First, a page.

Towards a more mechanistic understanding of traits and range sizes
Article first published online: 26 SEP 2012
© 2012 Blackwell Publishing Ltd
Global Ecology and Biogeography
Volume 22, Issue 2, pages 233–241, February 2013
How to Cite
Laube, I., Korntheuer, H., Schwager, M., Trautmann, S., Rahbek, C., Böhning-Gaese, K. (2013), Towards a more mechanistic understanding of traits and range sizes. Global Ecology and Biogeography, 22: 233–241. doi: 10.1111/j.1466-8238.2012.00798.x
- Issue published online: 7 JAN 2013
- Article first published online: 26 SEP 2012
- ecological traits;
- geographic range size;
- life-history traits;
- morphological traits;
- path analysis
An important, unresolved question in macroecology is to understand the immense inter-specific variation in geographic range sizes. While species traits such as fecundity or body size are thought to affect range sizes, a general understanding on how multiple traits jointly influence them is missing. Here, we test the influence of a multitude of species traits on global range sizes of European passerine birds in order to better understand possible mechanisms behind macroecological relationships.
We evaluated the effect of life-history traits (fecundity, dispersal ability), ecological traits (habitat niche, diet niche, migratory behaviour, migratory flexibility) and a morphological trait (body size) on the global range sizes of 165 European passerines. We identified hypotheses from the literature relating traits to range size and used path analysis to test them.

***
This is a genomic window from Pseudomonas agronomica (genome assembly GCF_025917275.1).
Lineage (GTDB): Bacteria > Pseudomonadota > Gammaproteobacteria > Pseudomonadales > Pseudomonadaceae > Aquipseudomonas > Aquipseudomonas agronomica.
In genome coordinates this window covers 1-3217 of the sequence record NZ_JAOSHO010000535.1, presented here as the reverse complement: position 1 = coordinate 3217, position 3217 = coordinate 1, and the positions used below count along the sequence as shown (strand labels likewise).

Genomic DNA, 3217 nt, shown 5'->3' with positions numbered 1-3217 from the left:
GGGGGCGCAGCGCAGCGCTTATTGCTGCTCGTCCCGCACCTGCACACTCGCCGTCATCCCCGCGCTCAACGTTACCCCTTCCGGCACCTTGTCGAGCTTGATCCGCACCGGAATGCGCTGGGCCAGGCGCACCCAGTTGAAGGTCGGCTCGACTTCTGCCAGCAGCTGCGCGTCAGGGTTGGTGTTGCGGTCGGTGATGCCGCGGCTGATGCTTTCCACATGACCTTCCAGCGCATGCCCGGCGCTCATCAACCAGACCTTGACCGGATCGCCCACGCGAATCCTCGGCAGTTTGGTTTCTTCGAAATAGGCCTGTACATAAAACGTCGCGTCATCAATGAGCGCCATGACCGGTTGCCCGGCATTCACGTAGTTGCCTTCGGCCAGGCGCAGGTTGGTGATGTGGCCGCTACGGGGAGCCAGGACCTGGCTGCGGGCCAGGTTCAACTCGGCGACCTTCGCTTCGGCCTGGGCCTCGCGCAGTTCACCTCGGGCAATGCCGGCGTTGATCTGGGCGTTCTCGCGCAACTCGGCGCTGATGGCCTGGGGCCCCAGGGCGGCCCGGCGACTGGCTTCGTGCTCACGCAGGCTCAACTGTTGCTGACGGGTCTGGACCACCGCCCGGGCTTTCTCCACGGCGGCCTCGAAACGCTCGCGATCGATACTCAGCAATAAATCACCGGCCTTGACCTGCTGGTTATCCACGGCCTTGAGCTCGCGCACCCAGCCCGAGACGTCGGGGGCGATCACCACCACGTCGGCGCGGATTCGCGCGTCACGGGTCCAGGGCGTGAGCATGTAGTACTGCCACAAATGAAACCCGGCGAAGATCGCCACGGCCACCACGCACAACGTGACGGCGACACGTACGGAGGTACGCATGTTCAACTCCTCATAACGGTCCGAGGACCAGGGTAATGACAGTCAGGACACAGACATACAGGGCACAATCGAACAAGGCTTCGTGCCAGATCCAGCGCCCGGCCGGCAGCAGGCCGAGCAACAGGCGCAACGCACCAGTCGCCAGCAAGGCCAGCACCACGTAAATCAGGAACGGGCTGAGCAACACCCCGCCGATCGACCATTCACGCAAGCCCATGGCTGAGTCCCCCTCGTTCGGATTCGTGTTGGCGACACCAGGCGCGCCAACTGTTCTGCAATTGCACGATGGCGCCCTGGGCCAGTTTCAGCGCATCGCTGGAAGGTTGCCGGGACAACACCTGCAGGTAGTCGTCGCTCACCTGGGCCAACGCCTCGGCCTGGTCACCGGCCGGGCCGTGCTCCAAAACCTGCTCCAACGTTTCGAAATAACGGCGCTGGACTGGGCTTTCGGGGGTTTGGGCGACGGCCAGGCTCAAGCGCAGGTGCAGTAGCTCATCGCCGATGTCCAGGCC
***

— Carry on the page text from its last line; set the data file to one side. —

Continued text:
Fecundity, dispersal ability and habitat niche breadth had a direct positive effect on range size. Diet niche position had a direct negative effect on range size. Habitat niche breadth also had an indirect positive effect via higher fecundity. Migratory behaviour had an indirect positive effect via better dispersal ability. Body size had a strong positive direct effect which was reduced by negative indirect effects via several other traits.
Geographic range sizes of European passerines were influenced by life-history traits (fecundity and dispersal ability), ecological traits (habitat niche breadth, diet niche position and migratory behaviour) and by body size. Traits influenced range size both directly and indirectly. Body size effects were particularly complex, with positive and negative effects acting over different pathways. We show that it is necessary to disentangle the direct and indirect influence of multiple traits on range size to better elucidate the mechanisms that generate macroecological relationships.